While the hot takes on that Game of Thrones series finale might be cooling off and the wall-to-wall coverage is beginning to crumble, the story behind the story has yet to be fully told. We’re here for all the behind-the-scenes anecdotes that the cast and crew would like to share now and in the years to come. And it’s not all tea-spilling and sipping, sometimes there are just really interesting decisions that were made (or unmade) that would have had some pretty drastic changes in how the story ultimately played out. For example, one particular character who didn’t survive the final season was originally supposed to make it all the way to the end and beyond. Here’s your time to turn away if you are still concerned about spoilers.
As EW reports, Iain Glen, Ser Jorah Mormont himself, was meant to survive Season 8, at least when the final season was originally being scripted. Show writer Dave Hill talked about the decision to scrap the idea to have Mormont accompanying Jon Snow beyond The Wall in the far north during the final scene, opting instead to have the complex character die in defense of his love and his Queen, Daenerys, during “The Long Night.”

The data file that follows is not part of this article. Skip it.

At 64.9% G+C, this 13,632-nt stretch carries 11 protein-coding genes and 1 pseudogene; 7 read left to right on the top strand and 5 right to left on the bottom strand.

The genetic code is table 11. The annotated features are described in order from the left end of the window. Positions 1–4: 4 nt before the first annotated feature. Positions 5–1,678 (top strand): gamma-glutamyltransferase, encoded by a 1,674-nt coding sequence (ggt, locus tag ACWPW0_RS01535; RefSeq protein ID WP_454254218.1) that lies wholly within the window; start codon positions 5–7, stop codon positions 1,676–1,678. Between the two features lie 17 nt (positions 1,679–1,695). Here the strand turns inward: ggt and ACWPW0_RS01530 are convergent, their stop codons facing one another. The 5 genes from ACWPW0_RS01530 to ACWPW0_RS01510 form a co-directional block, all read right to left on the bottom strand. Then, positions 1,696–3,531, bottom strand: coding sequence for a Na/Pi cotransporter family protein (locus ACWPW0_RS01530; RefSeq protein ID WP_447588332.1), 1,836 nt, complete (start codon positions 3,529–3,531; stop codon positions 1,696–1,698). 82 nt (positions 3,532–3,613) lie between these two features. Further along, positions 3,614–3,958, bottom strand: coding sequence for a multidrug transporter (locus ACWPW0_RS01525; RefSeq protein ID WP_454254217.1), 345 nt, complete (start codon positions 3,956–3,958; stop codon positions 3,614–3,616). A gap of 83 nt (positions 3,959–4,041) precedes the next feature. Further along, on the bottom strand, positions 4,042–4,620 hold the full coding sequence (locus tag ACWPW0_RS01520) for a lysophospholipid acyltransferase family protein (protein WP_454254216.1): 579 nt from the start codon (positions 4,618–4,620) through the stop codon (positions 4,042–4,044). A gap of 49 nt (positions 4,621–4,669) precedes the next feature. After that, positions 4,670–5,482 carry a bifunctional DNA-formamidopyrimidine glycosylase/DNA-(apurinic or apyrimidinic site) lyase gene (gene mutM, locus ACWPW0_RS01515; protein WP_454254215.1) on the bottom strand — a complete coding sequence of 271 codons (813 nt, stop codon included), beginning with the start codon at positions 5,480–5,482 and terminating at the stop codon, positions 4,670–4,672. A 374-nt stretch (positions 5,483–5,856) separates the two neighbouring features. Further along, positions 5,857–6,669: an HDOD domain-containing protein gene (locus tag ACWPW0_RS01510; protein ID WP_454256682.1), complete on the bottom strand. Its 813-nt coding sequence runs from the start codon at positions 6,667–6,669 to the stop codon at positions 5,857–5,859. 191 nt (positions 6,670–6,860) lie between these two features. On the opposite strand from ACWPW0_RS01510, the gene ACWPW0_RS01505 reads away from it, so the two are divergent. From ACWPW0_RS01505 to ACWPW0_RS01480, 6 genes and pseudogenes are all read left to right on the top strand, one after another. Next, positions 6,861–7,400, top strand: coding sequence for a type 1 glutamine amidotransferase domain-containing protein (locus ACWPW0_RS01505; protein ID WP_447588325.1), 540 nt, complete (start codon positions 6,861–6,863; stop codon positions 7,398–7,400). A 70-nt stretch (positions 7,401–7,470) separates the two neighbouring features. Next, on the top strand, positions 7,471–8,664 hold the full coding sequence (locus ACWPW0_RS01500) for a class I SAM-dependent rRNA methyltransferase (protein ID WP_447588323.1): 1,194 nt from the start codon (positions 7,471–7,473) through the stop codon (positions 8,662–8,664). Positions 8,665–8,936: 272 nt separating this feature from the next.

Here’s how that decision came about:
“For a long time we wanted Ser Jorah to be there at The Wall in the end. The three coming out of the tunnel would be Jon and Jorah and Tormund. But the amount [of] logic we’d have to bend to get Jorah up to The Wall and get him to leave Dany’s side right before [the events in the finale] … there’s no way to do that blithely. And Jorah should have the noble death he craves defending the woman he loves.”
If the bit about bending logic made you chuckle, you’re in good company and you’ve obviously been paying attention to the mythology-breaking, reality-defying, character-confounding writing of the final season, but whatever. I think the decision they ultimately made was the right one since leaving Jorah alive at the end of Dany’s story would have thrown another wrench in the works.
Here’s how Glen saw his character possibly reacting to Dany’s fiery flight, should Jorah have survived:
“There’s a sweetness in that because Jorah will never know what she did. That’s probably best. It’s a blessing for him that he never found out what happened to her. And from a pragmatic story point of view, his death served a greater purpose. Where could we have taken Jorah from there? F— if I know.”
Same, Jorah. Same.